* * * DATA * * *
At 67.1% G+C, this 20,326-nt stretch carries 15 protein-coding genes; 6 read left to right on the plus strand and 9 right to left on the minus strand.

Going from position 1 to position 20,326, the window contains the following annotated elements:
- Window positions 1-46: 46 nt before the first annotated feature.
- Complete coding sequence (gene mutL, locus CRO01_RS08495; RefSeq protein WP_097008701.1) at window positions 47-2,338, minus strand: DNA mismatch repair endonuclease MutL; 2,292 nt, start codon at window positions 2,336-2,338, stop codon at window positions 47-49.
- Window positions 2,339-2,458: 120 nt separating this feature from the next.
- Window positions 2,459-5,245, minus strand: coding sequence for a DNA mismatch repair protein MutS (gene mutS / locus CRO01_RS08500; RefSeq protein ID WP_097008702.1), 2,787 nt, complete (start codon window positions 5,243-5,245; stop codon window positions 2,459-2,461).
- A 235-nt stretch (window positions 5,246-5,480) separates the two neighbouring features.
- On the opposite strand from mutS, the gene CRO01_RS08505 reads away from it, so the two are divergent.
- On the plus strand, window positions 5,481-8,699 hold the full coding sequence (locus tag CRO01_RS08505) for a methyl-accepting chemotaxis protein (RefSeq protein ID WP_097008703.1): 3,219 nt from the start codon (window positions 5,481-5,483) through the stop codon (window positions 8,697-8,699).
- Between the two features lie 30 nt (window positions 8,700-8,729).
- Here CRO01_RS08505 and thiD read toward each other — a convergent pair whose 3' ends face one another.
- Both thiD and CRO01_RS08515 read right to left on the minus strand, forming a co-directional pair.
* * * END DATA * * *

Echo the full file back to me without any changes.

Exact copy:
At 67.1% G+C, this 20,326-nt stretch carries 15 protein-coding genes; 6 read left to right on the plus strand and 9 right to left on the minus strand.

Going from position 1 to position 20,326, the window contains the following annotated elements:
- Window positions 1-46: 46 nt before the first annotated feature.
- Complete coding sequence (gene mutL, locus CRO01_RS08495; RefSeq protein WP_097008701.1) at window positions 47-2,338, minus strand: DNA mismatch repair endonuclease MutL; 2,292 nt, start codon at window positions 2,336-2,338, stop codon at window positions 47-49.
- Window positions 2,339-2,458: 120 nt separating this feature from the next.
- Window positions 2,459-5,245, minus strand: coding sequence for a DNA mismatch repair protein MutS (gene mutS / locus CRO01_RS08500; RefSeq protein ID WP_097008702.1), 2,787 nt, complete (start codon window positions 5,243-5,245; stop codon window positions 2,459-2,461).
- A 235-nt stretch (window positions 5,246-5,480) separates the two neighbouring features.
- On the opposite strand from mutS, the gene CRO01_RS08505 reads away from it, so the two are divergent.
- On the plus strand, window positions 5,481-8,699 hold the full coding sequence (locus tag CRO01_RS08505) for a methyl-accepting chemotaxis protein (RefSeq protein ID WP_097008703.1): 3,219 nt from the start codon (window positions 5,481-5,483) through the stop codon (window positions 8,697-8,699).
- Between the two features lie 30 nt (window positions 8,700-8,729).
- Here CRO01_RS08505 and thiD read toward each other — a convergent pair whose 3' ends face one another.
- Both thiD and CRO01_RS08515 read right to left on the minus strand, forming a co-directional pair.